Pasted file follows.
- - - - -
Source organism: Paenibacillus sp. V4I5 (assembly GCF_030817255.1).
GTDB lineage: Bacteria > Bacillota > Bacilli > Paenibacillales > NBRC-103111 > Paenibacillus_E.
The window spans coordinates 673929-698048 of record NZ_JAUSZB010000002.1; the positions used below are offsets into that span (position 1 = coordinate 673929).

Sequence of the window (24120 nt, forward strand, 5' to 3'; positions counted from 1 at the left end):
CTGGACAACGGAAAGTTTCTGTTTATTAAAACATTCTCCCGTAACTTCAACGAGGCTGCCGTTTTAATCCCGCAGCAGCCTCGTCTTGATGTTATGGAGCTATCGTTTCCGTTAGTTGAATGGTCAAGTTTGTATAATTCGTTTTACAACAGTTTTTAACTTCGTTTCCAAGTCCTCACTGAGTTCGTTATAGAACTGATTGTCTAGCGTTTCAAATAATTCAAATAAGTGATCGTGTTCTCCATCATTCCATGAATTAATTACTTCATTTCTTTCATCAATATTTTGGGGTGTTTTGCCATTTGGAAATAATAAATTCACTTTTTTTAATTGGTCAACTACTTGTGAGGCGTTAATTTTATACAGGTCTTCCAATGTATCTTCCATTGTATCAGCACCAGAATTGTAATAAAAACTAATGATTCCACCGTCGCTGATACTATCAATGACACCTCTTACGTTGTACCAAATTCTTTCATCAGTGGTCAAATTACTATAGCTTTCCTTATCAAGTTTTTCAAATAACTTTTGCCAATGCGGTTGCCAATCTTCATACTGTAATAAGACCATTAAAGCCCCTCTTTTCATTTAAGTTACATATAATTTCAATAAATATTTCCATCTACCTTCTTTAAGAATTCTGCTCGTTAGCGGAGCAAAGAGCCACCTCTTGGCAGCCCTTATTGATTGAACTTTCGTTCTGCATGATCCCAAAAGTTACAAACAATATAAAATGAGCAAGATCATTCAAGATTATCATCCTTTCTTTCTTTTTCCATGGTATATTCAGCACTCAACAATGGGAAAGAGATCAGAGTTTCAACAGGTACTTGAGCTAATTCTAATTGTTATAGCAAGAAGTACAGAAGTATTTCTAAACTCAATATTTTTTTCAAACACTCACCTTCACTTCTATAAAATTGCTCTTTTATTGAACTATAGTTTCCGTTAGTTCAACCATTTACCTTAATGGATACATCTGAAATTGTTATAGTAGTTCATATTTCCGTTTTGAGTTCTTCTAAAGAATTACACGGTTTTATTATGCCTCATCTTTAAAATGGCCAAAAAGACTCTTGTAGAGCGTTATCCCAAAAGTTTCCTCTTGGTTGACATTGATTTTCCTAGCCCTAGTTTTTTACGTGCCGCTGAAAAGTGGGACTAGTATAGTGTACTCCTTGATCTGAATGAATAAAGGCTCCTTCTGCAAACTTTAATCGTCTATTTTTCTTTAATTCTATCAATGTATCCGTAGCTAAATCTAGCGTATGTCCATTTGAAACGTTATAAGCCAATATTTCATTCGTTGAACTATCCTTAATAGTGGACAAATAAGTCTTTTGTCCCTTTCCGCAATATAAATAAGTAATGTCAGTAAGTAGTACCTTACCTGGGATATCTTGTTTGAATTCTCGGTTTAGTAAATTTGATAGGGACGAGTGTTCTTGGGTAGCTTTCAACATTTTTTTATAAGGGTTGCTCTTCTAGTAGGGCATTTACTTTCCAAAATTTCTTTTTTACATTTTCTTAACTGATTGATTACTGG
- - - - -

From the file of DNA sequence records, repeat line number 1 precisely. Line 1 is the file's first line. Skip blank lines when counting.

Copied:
Source organism: Paenibacillus sp. V4I5 (assembly GCF_030817255.1).